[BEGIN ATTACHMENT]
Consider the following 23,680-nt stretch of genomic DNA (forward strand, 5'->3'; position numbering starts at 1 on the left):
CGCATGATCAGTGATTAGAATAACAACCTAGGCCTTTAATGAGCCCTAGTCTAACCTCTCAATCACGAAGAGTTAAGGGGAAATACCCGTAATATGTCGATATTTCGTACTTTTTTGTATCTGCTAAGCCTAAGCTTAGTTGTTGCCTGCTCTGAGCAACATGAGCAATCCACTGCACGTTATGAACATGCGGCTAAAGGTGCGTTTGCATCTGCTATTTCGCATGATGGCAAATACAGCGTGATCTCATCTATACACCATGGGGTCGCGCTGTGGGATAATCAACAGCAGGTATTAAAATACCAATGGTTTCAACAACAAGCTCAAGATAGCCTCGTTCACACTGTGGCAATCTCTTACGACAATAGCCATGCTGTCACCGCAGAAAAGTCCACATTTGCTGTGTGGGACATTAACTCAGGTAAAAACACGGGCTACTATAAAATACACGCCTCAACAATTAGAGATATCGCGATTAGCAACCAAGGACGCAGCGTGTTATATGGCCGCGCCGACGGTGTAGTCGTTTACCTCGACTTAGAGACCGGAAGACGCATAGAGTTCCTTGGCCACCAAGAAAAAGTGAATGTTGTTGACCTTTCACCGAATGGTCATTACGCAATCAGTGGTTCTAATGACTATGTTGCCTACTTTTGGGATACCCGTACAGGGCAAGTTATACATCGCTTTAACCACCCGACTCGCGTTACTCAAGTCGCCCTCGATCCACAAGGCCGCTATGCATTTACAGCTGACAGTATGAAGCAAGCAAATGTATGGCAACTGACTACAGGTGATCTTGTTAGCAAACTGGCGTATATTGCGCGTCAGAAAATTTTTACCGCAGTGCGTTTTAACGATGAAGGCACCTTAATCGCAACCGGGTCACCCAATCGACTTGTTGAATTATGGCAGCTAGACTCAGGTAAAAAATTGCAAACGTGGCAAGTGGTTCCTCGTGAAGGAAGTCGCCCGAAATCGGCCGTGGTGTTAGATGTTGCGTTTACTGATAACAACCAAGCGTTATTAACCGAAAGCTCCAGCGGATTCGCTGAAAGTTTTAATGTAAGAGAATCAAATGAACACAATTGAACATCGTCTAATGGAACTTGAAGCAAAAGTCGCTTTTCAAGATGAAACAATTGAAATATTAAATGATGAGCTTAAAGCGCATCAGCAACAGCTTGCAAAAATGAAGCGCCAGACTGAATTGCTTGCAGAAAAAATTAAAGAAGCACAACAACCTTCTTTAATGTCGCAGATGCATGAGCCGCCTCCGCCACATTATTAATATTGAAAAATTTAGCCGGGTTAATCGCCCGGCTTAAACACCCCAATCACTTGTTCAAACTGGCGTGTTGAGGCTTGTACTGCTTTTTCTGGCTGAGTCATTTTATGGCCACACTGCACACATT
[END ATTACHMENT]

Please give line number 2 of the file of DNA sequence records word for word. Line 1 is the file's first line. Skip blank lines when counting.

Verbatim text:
CGCATGATCAGTGATTAGAATAACAACCTAGGCCTTTAATGAGCCCTAGTCTAACCTCTCAATCACGAAGAGTTAAGGGGAAATACCCGTAATATGTCGATATTTCGTACTTTTTTGTATCTGCTAAGCCTAAGCTTAGTTGTTGCCTGCTCTGAGCAACATGAGCAATCCACTGCACGTTATGAACATGCGGCTAAAGGTGCGTTTGCATCTGCTATTTCGCATGATGGCAAATACAGCGTGATCTCATCTATACACCATGGGGTCGCGCTGTGGGATAATCAACAGCAGGTATTAAAATACCAATGGTTTCAACAACAAGCTCAAGATAGCCTCGTTCACACTGTGGCAATCTCTTACGACAATAGCCATGCTGTCACCGCAGAAAAGTCCACATTTGCTGTGTGGGACATTAACTCAGGTAAAAACACGGGCTACTATAAAATACACGCCTCAACAATTAGAGATATCGCGATTAGCAACCAAGGACGCAGCGTGTTATATGGCCGCGCCGACGGTGTAGTCGTTTACCTCGACTTAGAGACCGGAAGACGCATAGAGTTCCTTGGCCACCAAGAAAAAGTGAATGTTGTTGACCTTTCACCGAATGGTCATTACGCAATCAGTGGTTCTAATGACTATGTTGCCTACTTTTGGGATACCCGTACAGGGCAAGTTATACATCGCTTTAACCACCCGACTCGCGTTACTCAAGTCGCCCTCGATCCACAAGGCCGCTATGCATTTACAGCTGACAGTATGAAGCAAGCAAATGTATGGCAACTGACTACAGGTGATCTTGTTAGCAAACTGGCGTATATTGCGCGTCAGAAAATTTTTACCGCAGTGCGTTTTAACGATGAAGGCACCTTAATCGCAACCGGGTCACCCAATCGACTTGTTGAATTATGGCAGCTAGACTCAGGTAAAAAATTGCAAACGTGGCAAGTGGTTCCTCGTGAAGGAAGTCGCCCGAAATCGGCCGTGGTGTTAGATGTTGCGTTTACTGATAACAACCAAGCGTTATTAACCGAAAGCTCCAGCGGATTCGCTGAAAGTTTTAATGTAAGAGAATCAAATGAACACAATTGAACATCGTCTAATGGAACTTGAAGCAAAAGTCGCTTTTCAAGATGAAACAATTGAAATATTAAATGATGAGCTTAAAGCGCATCAGCAACAGCTTGCAAAAATGAAGCGCCAGACTGAATTGCTTGCAGAAAAAATTAAAGAAGCACAACAACCTTCTTTAATGTCGCAGATGCATGAGCCGCCTCCGCCACATTATTAATATTGAAAAATTTAGCCGGGTTAATCGCCCGGCTTAAACACCCCAATCACTTGTTCAAACTGGCGTGTTGAGGCTTGTACTGCTTTTTCTGGCTGAGTCATTTTATGGCCACACTGCACACATT